Thursday, December 28, 2017

Seasons: Seasons, By Chris Cornell

Purchase Chris Cornell's "Seasons"

It's hard to believe that with all that happened in 2017, Chris Cornell hasn't been gone for even a year.  Such is the nature of consequential events in the blast-off news cycle where nearly everything is of some kind of consequence - it's hard to remember all that happened.

So, what to make of senseless loss, or to say? It seems words are a pale annotation to the volume of grief Cornell's suicide created for the musical world.

Our heroes will always let us down in the end, I suppose, whether they mean to or not, whether our feelings about them make any difference. Coming to grips with mortality - and the fact that sometimes, the ones we worship are just as flawed as we are - is as much a disappointment as it is a tragedy.

It's been a heartbreaking year. So many voices have gone silent. I'd like to think artists never really die, not if we keep listening. I'm still pretending Chris Cornell--and so many others-- isn't gone, and I'm still listening.

Written as a bit of a "joke, the song "Seasons" was originally found on the soundtrack for the film Singles, Cameron Crowe's love letter to the city of Seattle and the still evolving grunge scene. Cornell wrote and recorded five songs and gave them to Crowe on cassette, under the moniker Poncier. The title is actually the last name of Single's protagonist, Cliff Poncier, played by Matt Dillon. Cornell was originally offered the part of Poncier, but opted instead to do a dialogue-less cameo during one of the movie's funnier scenes. Poncier's character is clueless, hapless, a spot on representation of hipster, poseur silliness. Eventually, his band (the equally-not-real-but-still-famous, Citizen Dick), implodes and Poncier perseveres  as a solo artist, despite any lack of talent. The cassette tape makes its appearance here, as his solo demo.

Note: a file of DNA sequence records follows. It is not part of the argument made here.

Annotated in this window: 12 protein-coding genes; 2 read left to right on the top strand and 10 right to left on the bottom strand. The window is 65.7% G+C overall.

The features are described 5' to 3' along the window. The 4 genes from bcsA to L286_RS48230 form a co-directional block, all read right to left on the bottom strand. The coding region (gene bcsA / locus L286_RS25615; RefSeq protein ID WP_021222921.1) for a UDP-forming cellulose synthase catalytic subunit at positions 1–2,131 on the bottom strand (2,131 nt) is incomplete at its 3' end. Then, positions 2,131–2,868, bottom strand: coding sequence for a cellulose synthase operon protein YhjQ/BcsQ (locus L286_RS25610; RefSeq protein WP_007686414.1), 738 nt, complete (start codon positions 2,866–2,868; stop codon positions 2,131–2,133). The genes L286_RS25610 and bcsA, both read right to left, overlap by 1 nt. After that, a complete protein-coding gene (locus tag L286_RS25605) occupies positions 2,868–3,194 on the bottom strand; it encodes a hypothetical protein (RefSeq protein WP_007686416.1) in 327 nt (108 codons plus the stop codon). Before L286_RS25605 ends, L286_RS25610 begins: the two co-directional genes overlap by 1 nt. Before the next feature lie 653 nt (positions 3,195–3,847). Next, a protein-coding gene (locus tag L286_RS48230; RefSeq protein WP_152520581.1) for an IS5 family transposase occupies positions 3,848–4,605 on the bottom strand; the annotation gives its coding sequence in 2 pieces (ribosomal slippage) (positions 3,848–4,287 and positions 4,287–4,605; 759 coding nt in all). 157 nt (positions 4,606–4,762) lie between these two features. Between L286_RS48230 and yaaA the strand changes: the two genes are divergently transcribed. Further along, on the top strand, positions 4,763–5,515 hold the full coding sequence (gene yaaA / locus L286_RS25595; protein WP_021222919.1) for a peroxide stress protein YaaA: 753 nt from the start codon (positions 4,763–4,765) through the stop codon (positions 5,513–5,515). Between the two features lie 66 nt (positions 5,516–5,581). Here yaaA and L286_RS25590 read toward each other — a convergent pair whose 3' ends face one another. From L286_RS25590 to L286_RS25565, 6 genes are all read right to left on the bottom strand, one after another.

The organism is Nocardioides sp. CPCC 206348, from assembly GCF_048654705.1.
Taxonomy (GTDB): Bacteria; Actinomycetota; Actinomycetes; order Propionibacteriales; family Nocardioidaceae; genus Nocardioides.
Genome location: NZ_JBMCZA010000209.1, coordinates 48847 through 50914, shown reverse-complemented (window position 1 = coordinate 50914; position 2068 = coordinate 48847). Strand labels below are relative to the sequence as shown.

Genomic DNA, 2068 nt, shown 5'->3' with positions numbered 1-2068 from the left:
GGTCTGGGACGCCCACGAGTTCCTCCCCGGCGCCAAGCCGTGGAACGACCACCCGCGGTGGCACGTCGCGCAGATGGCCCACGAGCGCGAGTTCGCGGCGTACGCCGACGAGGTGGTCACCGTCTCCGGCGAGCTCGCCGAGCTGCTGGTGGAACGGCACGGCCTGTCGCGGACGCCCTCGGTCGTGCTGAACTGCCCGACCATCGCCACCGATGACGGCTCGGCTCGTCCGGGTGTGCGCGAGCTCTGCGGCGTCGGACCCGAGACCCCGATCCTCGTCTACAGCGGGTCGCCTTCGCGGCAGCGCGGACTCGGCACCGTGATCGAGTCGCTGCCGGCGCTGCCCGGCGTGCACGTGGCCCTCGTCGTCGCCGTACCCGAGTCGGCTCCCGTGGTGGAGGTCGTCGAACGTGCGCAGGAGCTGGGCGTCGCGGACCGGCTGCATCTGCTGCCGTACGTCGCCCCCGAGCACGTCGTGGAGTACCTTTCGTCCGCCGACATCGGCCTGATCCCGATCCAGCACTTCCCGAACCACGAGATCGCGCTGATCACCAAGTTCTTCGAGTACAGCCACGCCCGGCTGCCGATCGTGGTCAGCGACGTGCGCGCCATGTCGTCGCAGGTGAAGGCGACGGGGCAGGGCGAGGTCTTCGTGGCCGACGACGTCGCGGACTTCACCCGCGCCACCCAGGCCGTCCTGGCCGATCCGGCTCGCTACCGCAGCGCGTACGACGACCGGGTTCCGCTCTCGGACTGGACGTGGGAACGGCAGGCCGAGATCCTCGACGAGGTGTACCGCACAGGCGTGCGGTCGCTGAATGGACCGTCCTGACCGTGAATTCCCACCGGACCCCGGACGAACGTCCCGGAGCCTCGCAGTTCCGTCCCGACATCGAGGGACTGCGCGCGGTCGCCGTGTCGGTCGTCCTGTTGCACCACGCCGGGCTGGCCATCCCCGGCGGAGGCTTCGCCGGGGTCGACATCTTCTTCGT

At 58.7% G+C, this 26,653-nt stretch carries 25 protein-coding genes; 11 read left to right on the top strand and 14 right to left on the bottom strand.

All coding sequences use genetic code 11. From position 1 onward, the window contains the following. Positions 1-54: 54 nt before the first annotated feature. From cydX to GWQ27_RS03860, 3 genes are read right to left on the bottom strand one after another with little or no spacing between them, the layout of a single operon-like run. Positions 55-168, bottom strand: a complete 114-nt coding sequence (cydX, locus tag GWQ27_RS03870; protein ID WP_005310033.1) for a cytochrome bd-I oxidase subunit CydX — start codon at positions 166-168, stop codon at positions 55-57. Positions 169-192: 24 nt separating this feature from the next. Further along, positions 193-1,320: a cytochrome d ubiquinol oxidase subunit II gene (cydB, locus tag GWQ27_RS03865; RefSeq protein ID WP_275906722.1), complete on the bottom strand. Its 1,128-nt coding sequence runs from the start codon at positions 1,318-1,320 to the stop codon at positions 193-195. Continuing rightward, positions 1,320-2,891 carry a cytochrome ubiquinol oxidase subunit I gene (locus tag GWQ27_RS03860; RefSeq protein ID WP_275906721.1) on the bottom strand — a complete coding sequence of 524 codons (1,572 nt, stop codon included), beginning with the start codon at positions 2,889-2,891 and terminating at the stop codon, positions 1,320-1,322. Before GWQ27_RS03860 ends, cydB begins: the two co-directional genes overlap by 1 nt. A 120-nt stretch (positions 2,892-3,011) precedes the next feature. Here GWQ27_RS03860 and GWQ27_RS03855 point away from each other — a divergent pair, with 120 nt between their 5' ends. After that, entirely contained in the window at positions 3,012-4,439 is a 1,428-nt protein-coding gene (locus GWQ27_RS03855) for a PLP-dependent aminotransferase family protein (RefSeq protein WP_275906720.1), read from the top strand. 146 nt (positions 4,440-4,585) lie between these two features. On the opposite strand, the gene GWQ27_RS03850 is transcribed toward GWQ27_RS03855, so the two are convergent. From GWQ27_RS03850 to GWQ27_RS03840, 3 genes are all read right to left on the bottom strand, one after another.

And, here's where we get a little meta: the cassette itself was real, even though it was meant to be a prop. The song titles and the artwork were created by Eddie Vedder, Jeff Amet and Stone Gossard (they played the members of Citizen Dick). But Cornell took it one step further, as a thank you to Crowe for putting him in the movie and actually recorded five real songs.

Here's the scene, cut from the original film, where the cassette makes its appearance:

That's quite a wink wink in-joke, given how great the songs are--timeless pieces of early 90s grunge, minor chords and static, crunching rhythms. You can hear them all on the rereleased and expanded Single's soundtrack, and in various versions on some of Cornell's later solo releases. Go on the hunt--it's a fun bit of grunge treasure hunting.

The standout is "Seasons", a funeral dirge that winds glorious and hymn-like. It's a mediation on loss and voicelessness, on the fleeting nature of both life and the (lack of) control we have over what happens, despite our best attempts. It's a beautiful song, a sad song, and a strangely accurate at pinning down and defining the feelings of those of us left behind when so many beautiful voices have gone silent, with so much still to say.

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